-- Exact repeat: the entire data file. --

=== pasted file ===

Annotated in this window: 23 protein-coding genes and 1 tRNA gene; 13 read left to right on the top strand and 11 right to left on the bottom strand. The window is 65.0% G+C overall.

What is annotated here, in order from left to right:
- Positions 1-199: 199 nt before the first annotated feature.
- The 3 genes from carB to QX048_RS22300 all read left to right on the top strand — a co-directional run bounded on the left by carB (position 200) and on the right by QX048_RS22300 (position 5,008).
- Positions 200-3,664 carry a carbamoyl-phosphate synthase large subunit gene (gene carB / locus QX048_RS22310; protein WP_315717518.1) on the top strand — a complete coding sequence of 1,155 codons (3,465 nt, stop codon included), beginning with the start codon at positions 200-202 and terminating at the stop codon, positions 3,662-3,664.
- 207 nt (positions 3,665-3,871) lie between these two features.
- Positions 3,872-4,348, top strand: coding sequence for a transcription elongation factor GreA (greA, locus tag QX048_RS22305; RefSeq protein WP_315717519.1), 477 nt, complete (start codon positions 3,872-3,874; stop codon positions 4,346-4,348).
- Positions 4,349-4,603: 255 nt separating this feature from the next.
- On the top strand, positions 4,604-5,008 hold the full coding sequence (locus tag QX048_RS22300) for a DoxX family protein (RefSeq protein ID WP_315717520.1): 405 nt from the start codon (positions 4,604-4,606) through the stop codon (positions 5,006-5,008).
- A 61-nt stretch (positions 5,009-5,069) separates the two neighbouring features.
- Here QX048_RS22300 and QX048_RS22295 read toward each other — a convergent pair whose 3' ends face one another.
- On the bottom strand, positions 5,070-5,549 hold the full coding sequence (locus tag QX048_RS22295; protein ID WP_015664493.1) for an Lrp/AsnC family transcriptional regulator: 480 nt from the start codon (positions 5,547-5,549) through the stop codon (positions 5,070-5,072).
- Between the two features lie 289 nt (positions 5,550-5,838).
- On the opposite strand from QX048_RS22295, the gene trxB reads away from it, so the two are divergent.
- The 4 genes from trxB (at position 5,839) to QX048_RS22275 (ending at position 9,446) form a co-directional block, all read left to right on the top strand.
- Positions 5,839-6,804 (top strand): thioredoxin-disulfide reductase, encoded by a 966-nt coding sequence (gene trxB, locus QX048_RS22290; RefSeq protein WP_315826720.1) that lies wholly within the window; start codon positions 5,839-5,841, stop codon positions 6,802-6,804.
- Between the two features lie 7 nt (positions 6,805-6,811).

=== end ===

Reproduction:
Annotated in this window: 23 protein-coding genes and 1 tRNA gene; 13 read left to right on the top strand and 11 right to left on the bottom strand. The window is 65.0% G+C overall.

What is annotated here, in order from left to right:
- Positions 1-199: 199 nt before the first annotated feature.
- The 3 genes from carB to QX048_RS22300 all read left to right on the top strand — a co-directional run bounded on the left by carB (position 200) and on the right by QX048_RS22300 (position 5,008).
- Positions 200-3,664 carry a carbamoyl-phosphate synthase large subunit gene (gene carB / locus QX048_RS22310; protein WP_315717518.1) on the top strand — a complete coding sequence of 1,155 codons (3,465 nt, stop codon included), beginning with the start codon at positions 200-202 and terminating at the stop codon, positions 3,662-3,664.
- 207 nt (positions 3,665-3,871) lie between these two features.
- Positions 3,872-4,348, top strand: coding sequence for a transcription elongation factor GreA (greA, locus tag QX048_RS22305; RefSeq protein WP_315717519.1), 477 nt, complete (start codon positions 3,872-3,874; stop codon positions 4,346-4,348).
- Positions 4,349-4,603: 255 nt separating this feature from the next.
- On the top strand, positions 4,604-5,008 hold the full coding sequence (locus tag QX048_RS22300) for a DoxX family protein (RefSeq protein ID WP_315717520.1): 405 nt from the start codon (positions 4,604-4,606) through the stop codon (positions 5,006-5,008).
- A 61-nt stretch (positions 5,009-5,069) separates the two neighbouring features.
- Here QX048_RS22300 and QX048_RS22295 read toward each other — a convergent pair whose 3' ends face one another.
- On the bottom strand, positions 5,070-5,549 hold the full coding sequence (locus tag QX048_RS22295; protein ID WP_015664493.1) for an Lrp/AsnC family transcriptional regulator: 480 nt from the start codon (positions 5,547-5,549) through the stop codon (positions 5,070-5,072).
- Between the two features lie 289 nt (positions 5,550-5,838).
- On the opposite strand from QX048_RS22295, the gene trxB reads away from it, so the two are divergent.
- The 4 genes from trxB (at position 5,839) to QX048_RS22275 (ending at position 9,446) form a co-directional block, all read left to right on the top strand.
- Positions 5,839-6,804 (top strand): thioredoxin-disulfide reductase, encoded by a 966-nt coding sequence (gene trxB, locus QX048_RS22290; RefSeq protein WP_315826720.1) that lies wholly within the window; start codon positions 5,839-5,841, stop codon positions 6,802-6,804.
- Between the two features lie 7 nt (positions 6,805-6,811).